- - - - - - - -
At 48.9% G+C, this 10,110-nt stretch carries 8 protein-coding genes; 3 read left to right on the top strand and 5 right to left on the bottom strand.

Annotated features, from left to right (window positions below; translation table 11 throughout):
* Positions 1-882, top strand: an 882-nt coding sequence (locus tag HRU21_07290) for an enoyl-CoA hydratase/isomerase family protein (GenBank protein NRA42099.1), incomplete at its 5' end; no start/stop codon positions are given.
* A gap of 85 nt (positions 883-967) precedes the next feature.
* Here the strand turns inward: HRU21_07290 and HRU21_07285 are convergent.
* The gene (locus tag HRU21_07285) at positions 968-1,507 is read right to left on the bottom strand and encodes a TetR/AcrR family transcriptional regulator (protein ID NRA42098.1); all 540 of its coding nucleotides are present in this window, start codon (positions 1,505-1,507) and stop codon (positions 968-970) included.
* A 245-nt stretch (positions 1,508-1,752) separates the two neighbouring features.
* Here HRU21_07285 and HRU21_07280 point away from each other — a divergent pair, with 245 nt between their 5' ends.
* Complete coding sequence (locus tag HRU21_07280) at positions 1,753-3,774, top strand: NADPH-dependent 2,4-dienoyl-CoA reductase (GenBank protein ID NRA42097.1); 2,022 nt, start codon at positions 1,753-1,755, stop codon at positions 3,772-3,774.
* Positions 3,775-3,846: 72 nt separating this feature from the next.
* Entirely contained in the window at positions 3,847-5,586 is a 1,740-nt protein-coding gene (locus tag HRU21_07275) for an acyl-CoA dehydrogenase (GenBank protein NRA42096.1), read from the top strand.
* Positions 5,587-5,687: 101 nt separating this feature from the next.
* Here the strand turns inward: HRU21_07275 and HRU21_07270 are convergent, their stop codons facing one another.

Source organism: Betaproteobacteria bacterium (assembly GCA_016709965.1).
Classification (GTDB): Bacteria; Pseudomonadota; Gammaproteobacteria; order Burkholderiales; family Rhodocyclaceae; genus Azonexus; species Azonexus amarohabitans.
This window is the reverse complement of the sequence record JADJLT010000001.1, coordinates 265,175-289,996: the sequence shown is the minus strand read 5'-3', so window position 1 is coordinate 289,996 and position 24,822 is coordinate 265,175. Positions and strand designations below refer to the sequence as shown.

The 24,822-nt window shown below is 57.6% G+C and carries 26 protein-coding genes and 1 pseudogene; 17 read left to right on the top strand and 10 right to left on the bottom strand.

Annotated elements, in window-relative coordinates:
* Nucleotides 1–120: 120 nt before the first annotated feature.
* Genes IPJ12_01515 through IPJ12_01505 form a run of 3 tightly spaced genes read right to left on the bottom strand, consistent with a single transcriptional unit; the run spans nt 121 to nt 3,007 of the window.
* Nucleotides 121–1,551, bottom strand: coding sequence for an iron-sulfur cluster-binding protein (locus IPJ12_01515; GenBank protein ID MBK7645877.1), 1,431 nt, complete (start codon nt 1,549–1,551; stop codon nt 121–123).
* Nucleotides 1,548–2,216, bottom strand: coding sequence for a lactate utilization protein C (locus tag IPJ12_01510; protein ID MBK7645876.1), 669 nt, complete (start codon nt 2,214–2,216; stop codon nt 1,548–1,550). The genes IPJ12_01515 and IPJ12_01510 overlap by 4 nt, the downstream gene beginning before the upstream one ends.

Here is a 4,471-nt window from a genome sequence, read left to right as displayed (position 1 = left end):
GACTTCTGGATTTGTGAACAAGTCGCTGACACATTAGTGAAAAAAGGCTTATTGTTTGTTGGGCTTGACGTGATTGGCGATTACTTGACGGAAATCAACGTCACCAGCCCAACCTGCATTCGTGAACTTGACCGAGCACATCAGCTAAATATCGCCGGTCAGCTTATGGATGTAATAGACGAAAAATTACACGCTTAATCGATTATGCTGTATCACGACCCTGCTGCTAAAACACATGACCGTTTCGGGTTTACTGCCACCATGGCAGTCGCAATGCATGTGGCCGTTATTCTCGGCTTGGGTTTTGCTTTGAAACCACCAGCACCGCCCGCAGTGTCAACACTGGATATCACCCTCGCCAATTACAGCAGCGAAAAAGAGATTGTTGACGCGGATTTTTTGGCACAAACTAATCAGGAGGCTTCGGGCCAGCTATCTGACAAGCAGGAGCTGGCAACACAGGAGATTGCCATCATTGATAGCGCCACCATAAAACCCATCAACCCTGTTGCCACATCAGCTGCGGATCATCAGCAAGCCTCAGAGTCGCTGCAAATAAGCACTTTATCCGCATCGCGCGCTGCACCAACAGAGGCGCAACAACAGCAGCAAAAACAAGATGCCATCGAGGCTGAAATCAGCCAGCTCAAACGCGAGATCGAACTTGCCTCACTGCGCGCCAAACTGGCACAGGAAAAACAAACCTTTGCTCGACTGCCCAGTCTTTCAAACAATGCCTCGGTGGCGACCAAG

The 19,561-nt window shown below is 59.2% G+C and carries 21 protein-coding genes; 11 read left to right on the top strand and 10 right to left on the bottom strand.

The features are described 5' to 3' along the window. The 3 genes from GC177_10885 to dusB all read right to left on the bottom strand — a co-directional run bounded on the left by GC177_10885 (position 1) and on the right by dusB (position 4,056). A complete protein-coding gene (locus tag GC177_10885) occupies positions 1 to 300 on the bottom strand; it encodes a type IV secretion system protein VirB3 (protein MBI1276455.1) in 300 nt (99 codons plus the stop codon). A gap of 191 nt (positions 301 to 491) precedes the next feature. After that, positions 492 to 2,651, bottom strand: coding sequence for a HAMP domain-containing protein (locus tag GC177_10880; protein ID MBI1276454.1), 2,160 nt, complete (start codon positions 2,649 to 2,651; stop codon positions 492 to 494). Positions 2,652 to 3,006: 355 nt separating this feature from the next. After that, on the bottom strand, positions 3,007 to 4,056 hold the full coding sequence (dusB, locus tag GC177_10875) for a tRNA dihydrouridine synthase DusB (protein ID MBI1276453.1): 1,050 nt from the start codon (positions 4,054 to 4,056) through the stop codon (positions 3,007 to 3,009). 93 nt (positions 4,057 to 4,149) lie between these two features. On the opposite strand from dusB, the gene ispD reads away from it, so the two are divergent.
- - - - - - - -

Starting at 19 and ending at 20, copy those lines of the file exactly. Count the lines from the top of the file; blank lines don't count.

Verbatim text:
* Nucleotides 1–120: 120 nt before the first annotated feature.
* Genes IPJ12_01515 through IPJ12_01505 form a run of 3 tightly spaced genes read right to left on the bottom strand, consistent with a single transcriptional unit; the run spans nt 121 to nt 3,007 of the window.